Explore figurative art for sale online today. Our collection offers you the opportunity to buy or rent figurative art from some of the best artists practicing today, making it easy to start up an art collection or grow an existing one. Browse our selection to find exciting examples of Figurative Sculpture, Figurative Paintings, Figurative Drawings and much, much more.
Stella Kapezanou is a Greek artist working between London and Athens to create figurative paintings with a difference. Her work brings together bright and contrasting colours to depict scenes of everyday life. While these bold colours convey a sense of optimism, the people in her paintings add a layer of complexity with their uneasy and often manic expressions. Her piece Who Do I See? is the perfect example of this, where the subject’s expression teeters somewhere between joy and fear.
If you’re searching for figurative artwork that steers away from realism, take a look at the work of Yassine Mourit. This Moroccan artist’s pieces have the feel of a collage, blending together figures and animals with geometric shapes to create exciting images with a slightly haunting quality.
Ta Thimkaeo has received international acclaim for her figurative artworks. Her pieces take real life scenes and introduce surreal elements, using bright colours and bold shapes for impact. Thimkaeo’s work takes inspiration from the greats like Picasso, with interesting uses of perspective and contorted human forms that challenge the idea of what it means to be a figurative artist.
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Figurative art can be best understood in contrast with abstract art. Whereas abstract art refers to any work that uses form, colour, shape and lines to create images that are removed from reality, figurative art is that which is derived from real object sources.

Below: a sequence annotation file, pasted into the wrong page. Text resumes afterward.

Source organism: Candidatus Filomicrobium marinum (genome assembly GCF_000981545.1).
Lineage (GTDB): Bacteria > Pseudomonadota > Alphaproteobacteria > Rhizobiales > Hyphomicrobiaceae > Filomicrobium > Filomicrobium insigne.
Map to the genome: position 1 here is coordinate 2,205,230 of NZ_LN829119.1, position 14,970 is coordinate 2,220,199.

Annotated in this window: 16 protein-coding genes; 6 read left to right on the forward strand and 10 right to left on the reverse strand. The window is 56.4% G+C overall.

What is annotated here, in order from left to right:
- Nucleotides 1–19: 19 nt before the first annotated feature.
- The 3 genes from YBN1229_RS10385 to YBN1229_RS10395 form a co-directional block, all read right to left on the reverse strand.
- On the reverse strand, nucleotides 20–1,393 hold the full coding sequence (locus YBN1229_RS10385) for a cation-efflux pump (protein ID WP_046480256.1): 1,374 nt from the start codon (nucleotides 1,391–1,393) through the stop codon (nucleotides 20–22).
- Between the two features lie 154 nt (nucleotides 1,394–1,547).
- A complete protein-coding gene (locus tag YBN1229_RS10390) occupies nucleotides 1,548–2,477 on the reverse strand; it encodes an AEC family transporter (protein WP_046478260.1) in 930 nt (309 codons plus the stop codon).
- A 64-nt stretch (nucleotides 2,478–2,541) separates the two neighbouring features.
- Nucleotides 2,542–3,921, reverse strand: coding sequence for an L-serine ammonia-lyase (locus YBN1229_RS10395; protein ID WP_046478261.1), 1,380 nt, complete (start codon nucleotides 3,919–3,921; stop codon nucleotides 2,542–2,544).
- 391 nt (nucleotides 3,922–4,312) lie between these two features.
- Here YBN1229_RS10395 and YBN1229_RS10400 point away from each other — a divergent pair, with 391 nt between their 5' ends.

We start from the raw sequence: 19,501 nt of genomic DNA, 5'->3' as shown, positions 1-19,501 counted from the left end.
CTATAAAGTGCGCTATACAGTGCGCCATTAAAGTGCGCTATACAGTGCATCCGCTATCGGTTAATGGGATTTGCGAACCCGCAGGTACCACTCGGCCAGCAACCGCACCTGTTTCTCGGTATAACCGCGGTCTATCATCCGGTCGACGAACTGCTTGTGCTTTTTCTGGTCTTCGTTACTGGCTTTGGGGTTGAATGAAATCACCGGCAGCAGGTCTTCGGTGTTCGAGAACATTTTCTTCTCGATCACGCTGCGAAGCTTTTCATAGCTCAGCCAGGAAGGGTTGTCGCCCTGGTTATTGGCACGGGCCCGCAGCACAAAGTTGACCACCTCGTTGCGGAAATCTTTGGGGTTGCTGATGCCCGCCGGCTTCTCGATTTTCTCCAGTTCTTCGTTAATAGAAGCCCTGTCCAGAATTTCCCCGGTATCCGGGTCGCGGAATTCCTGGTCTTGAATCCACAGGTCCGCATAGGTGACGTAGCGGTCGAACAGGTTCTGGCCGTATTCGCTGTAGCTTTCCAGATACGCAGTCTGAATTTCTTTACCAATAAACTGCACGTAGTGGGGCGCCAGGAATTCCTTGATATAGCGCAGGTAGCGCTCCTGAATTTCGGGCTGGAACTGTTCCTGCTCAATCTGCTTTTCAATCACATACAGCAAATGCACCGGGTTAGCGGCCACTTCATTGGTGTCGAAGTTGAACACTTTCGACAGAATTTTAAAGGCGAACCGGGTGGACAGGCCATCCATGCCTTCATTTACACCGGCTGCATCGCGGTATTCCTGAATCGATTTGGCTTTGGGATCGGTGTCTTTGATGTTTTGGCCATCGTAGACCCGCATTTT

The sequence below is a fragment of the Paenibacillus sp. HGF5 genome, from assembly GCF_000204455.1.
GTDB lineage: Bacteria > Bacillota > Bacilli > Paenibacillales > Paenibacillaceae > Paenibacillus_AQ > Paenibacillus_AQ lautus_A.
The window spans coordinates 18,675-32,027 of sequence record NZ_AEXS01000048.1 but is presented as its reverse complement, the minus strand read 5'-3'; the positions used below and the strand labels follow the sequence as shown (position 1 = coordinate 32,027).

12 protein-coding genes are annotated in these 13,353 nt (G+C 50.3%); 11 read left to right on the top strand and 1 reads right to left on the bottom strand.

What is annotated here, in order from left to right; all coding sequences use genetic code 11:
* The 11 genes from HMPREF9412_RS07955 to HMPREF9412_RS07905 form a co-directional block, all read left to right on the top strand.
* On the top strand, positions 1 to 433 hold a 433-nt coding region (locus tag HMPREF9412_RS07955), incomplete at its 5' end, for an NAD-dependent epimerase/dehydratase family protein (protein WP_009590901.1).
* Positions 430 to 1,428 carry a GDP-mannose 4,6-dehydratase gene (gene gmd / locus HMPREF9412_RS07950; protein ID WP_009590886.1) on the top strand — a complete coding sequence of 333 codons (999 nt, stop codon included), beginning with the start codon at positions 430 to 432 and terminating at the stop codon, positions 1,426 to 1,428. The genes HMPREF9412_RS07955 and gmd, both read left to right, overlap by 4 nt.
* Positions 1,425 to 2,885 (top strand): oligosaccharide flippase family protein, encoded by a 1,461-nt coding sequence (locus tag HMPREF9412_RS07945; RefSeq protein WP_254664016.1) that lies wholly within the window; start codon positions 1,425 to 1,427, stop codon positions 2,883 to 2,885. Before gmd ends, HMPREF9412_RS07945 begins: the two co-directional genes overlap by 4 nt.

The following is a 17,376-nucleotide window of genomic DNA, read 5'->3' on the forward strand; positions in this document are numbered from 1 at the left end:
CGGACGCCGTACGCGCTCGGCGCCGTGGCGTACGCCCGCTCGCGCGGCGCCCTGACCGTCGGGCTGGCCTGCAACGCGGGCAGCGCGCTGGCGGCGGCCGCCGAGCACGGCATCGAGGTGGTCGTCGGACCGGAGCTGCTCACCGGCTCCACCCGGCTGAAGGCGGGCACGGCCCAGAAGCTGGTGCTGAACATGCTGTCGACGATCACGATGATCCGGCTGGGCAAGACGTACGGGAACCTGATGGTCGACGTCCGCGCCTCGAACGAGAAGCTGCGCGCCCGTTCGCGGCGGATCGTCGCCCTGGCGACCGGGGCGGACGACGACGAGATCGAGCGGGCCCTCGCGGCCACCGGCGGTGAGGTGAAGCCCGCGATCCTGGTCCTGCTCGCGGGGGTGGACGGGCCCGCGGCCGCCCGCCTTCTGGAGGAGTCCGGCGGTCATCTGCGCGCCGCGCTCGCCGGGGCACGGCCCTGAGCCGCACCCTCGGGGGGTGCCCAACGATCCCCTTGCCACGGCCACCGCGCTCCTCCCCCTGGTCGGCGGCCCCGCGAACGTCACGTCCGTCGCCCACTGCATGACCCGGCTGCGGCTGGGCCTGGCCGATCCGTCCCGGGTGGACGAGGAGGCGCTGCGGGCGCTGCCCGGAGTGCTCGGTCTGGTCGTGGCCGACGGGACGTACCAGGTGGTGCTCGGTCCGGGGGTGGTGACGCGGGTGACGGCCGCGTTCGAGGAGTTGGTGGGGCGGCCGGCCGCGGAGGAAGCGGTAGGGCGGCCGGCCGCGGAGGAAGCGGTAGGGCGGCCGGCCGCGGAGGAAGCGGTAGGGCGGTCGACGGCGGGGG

Given the broad scope of the definition, it comes as no surprise that figurative pieces have been around as long as humans have been creating art. Rock carvings and paintings dating back to the Palaeolithic Period show wild beasts and human settlements, reflecting a desire to capture the real world that still exists in the vocabulary of modern artists. Since then, artists of every time period have produced figurative art of some form. From the classical sculptures of Ancient Rome and Greece right up to the blurred brushstrokes of the Impressionists, it all comes under the umbrella term of figurative art.
Some of the world’s most iconic and beautiful art can be considered figurative. Van Gogh’s self-portraits are one such example, where erratic brushstrokes and contrasting colours tell the story of a man attempting to assert his status as an artist while struggling with mental illness. As is the case with this work, the real intrigue of figurative art is often not what is depicted, but rather how.